The biggest challenge of this project was understanding the ideal workflow for scientific uses. We spent a lot of time on user research and coordinating with a key industry expert to ensure success. This involved live sessions and Q&A alongside our research. We also interviewed students and industry scientists to help us identify the key issues and use cases. We created user personas based off of the different user types.
(Above) Survey Monkey Example. We sent out a survey to customers to help us better identify our users as well as identify common use cases.
(Above) What a site visit typically looks like. Photo by Roy Kaltschmidt, LBNL.
(Above) Old Scientific Software. Most scientific software is not designed using modern technologies. I was surprised to know that scientists use such outdated software every day in the workplace.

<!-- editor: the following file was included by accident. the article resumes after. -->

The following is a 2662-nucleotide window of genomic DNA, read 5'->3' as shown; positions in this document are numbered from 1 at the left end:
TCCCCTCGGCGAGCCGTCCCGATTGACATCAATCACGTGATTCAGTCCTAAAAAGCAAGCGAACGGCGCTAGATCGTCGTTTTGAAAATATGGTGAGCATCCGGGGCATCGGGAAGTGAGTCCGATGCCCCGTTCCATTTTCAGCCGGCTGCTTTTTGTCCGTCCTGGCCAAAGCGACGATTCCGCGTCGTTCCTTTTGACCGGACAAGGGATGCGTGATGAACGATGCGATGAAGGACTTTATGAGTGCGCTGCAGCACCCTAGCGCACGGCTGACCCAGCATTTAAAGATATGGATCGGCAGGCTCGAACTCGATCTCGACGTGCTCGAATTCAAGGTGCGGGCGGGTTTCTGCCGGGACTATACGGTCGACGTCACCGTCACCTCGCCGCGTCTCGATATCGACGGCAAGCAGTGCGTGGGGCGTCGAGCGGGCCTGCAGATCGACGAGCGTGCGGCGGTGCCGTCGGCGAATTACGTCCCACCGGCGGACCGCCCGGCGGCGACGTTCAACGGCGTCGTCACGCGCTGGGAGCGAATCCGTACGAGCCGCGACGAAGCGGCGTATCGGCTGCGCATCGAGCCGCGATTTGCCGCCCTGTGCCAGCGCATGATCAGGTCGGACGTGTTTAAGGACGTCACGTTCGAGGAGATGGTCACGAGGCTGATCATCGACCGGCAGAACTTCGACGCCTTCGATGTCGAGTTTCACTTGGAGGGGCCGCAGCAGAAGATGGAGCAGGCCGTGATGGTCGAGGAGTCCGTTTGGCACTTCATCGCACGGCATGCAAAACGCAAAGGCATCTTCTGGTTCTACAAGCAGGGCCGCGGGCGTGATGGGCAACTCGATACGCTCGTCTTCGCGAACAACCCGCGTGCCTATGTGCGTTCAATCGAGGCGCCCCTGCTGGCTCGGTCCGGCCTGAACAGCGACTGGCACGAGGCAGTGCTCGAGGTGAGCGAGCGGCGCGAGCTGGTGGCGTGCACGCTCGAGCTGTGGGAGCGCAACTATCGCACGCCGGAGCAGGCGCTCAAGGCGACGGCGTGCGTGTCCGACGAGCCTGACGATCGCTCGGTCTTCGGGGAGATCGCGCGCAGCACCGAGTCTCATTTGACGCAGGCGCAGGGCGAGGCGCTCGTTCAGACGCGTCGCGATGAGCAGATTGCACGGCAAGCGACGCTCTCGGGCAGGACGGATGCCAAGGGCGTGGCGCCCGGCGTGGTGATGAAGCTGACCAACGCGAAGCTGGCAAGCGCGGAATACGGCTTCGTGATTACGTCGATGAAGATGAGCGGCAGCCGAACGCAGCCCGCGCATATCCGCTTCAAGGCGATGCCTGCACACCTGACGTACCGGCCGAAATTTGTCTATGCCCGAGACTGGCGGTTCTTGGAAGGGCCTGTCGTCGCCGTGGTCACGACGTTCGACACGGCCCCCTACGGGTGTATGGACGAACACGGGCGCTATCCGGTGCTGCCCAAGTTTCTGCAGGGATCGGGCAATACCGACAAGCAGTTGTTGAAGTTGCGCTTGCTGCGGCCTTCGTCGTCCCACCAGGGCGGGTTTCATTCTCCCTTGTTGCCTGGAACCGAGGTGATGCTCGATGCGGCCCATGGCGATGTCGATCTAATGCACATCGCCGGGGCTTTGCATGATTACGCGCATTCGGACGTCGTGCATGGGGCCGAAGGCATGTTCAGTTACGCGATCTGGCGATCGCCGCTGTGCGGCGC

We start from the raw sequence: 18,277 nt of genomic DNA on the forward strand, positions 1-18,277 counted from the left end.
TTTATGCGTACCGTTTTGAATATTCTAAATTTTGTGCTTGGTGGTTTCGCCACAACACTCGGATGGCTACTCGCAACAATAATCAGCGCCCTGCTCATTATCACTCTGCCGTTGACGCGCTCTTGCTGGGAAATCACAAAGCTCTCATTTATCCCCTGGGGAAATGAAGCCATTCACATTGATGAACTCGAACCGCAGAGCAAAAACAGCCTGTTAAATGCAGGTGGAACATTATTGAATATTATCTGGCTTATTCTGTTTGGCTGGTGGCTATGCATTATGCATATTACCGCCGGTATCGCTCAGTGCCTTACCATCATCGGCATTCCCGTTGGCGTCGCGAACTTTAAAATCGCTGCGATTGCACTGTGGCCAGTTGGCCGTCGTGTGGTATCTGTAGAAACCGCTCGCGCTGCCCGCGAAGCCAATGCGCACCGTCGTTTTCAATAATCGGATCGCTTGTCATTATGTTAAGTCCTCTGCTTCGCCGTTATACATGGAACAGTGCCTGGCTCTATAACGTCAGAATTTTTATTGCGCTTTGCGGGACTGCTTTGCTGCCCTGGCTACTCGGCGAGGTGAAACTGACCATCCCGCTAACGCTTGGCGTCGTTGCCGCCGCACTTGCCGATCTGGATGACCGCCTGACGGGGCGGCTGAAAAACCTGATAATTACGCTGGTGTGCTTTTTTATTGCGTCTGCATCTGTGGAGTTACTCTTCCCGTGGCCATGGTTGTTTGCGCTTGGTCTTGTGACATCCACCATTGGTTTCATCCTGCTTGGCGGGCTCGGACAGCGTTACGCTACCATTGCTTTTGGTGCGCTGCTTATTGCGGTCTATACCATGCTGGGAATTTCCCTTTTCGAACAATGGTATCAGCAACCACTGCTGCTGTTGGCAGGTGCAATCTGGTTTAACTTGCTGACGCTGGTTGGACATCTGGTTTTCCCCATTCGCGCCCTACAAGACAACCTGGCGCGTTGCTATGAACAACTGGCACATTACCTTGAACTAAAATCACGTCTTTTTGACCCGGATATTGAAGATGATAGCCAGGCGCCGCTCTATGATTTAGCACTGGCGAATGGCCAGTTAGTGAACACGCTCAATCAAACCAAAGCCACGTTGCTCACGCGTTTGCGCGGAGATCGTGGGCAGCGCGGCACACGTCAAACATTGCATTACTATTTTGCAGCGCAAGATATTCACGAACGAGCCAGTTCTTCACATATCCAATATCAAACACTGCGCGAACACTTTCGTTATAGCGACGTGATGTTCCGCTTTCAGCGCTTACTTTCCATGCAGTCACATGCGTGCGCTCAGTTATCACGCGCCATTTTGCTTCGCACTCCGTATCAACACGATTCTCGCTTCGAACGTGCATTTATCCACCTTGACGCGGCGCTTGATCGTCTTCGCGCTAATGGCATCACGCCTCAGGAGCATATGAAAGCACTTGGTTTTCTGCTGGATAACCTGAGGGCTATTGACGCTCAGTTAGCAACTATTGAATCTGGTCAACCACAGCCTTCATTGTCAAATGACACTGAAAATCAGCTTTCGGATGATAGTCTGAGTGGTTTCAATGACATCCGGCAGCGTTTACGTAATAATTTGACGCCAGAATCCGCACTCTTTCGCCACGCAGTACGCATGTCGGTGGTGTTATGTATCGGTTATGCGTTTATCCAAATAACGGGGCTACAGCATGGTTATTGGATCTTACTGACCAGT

After, enough upfront research we created journey maps to capture the overall areas of improvement. We then began wireframing and used agile methods to iterate quickly. We tested with the client and users to know if we were on the right path. We created an interactive prototype for this purpose.
(Above) Journey Maps
(Above) Example of a workflow (We did a lot of iterations on these)
(Above) Style Guide Snap Shot.
I designed the visuals for multiple screen sizes to ensure proper responsive definition and created an in-depth style guide for the software team hand off. I also presented visual design languages to the client and explained the benefits of leveraging an existing guide to streamline development & design efforts. We went with a material inspired look and built off of that.
(Above) Material Design Example. I lived in this documentation for a while, I was the main knowledge holder and would commonly leverage and check standards to streamline the design & development phases.